This recipe is easy to make and is a great alternative to buttery, sugary flapjacks. The flavour is fruity and aromatic and the texture crumbly and soft or chewy. First need to make the pineapple weed and pineapple jam. They also freeze well.
- 300 g oats
- 125 ml sunflower or vegetable oil
- 1 tbsp pineapple weed syrup or pineapple weed tea
- 2 tbsp boiling water
- 250 g pineapple weed and pineapple jam, room temperature
Combine the oats and oil in a large bowl and stir until the oats are thoroughly coated in the oil. In a small saucepan combine the syrup or tea and boiling water and heat till steaming then immediately stir into the oat mixture. Cover and leave to cool. Grease a 20 cm by 20 cm baking tin and preheat the oven to 150°C/130°C fan/Gas 2.
Separate two-thirds of the oat mixture and stir in a tablespoon of the jam before evenly pressing into the baking tin. Once the base layer is firmly in place, evenly drop teaspoons of the pineapple weed jam on top, like polka dots. Careful spread the dots of jam as much as possible to create a jammy layer and cover with the remaining oat mix. Press the oats into place and bake for 40 minutes or until slightly golden.
Leave to cool, then place in the fridge to firm up before cutting. Use a fish slice or similar to remove from the tin; they'll be crumbly with a moist centre. but don't be tempted to remove them!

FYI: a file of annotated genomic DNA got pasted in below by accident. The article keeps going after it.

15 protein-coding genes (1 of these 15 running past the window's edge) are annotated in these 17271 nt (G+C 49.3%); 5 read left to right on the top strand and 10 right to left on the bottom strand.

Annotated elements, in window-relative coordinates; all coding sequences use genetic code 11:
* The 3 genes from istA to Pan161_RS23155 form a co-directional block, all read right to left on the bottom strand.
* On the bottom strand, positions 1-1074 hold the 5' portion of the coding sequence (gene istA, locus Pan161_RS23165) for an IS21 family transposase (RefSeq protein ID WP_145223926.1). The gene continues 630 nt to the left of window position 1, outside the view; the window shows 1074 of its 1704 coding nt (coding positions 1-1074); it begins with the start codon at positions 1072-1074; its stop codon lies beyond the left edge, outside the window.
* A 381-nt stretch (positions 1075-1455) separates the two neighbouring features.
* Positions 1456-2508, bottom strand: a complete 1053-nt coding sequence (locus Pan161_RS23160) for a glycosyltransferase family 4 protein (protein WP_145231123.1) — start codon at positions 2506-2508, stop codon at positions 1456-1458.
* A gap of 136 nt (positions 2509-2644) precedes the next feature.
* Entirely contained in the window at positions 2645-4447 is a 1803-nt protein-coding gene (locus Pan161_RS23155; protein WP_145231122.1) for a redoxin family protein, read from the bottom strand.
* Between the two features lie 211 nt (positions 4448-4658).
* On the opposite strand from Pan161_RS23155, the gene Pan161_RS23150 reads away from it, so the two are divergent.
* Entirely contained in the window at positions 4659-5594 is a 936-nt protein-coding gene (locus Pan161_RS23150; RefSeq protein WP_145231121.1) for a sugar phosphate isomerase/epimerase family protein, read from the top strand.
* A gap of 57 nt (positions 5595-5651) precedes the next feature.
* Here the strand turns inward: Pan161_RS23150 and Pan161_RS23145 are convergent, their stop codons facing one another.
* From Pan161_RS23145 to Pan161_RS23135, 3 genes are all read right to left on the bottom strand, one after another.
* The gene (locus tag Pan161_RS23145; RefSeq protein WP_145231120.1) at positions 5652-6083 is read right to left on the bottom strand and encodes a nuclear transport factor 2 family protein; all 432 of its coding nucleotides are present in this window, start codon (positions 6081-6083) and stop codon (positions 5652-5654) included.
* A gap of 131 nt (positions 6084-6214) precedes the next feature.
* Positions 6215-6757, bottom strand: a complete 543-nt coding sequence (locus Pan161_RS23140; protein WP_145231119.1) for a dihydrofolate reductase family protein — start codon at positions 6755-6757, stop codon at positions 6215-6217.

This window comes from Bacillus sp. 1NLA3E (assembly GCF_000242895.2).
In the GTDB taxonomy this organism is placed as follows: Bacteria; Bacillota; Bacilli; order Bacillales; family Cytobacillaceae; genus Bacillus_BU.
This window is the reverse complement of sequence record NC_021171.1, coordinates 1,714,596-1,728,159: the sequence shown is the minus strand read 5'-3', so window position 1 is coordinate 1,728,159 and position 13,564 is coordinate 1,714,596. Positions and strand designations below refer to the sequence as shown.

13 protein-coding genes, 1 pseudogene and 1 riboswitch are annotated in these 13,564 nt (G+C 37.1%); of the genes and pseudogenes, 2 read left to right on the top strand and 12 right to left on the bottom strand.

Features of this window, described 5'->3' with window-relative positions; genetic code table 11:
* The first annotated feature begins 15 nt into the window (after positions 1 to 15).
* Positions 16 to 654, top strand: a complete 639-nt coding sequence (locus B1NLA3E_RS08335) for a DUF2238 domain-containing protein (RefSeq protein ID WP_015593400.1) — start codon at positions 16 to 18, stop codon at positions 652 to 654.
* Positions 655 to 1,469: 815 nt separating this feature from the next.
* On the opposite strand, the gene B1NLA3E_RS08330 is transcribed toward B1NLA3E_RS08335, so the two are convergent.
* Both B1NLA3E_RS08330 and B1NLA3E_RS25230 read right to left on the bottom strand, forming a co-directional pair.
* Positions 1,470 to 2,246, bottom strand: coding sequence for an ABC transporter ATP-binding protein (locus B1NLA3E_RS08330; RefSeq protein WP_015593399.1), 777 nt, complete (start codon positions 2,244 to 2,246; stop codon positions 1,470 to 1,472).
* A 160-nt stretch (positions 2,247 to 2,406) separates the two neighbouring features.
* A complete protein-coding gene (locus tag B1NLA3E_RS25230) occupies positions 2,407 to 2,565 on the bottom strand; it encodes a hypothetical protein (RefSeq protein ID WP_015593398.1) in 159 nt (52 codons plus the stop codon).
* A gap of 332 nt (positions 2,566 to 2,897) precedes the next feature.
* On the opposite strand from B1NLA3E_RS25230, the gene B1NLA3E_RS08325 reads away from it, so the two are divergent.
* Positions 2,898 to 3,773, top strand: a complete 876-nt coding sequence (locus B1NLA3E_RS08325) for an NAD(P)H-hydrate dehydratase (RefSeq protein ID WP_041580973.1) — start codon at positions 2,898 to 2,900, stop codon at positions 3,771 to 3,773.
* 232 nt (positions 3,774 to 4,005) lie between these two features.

I love eating these on their own or breaking them up and combining with yoghurt as a snack or breakfast treat.
Want to find out more?
Pineapple weed is one of the edible weeds I teach through summer. My foraging courses cover around 8 wild foods and herbs, and I also offer private forays where you can decide what you want included in your foray!
If I say 'pineapple', what do you smell? If I say 'mango, passsion fruit or citrus', what do you smell?! The power of suggestion is a clever influence when it comes to smell and taste, but honestly, pineapple weed (Matricaria discoidea) really does smell of all of these!
It's what stands it apart from the other members of the DAISY FAMILY Asteraceae (Compositae), including mayweeds and chamomiles. Yet there are a few other pointers which will help you avoid mistakes too.
Where does pineapple weed grow?
Pineapple weeds loves to grow where people, vehicles and animals tread. In some places it is nicknamed the 'street weed.' As if it is trying to make our journeys sweeter smelling. I regularly find pineapple weed growing through cracks in the pavement, on driveways, paths and disturbed areas of fields, like tractor tracks.
Pineapple weed is a prolific edible weed which is happy to grow in dry, disturbed ground which is often compact and hostile for many other plants. It is native to and grows across the US and has been well-established in the UK and Europe since 1871. It is found in New Zealand and Russia and it is also native to East Asia.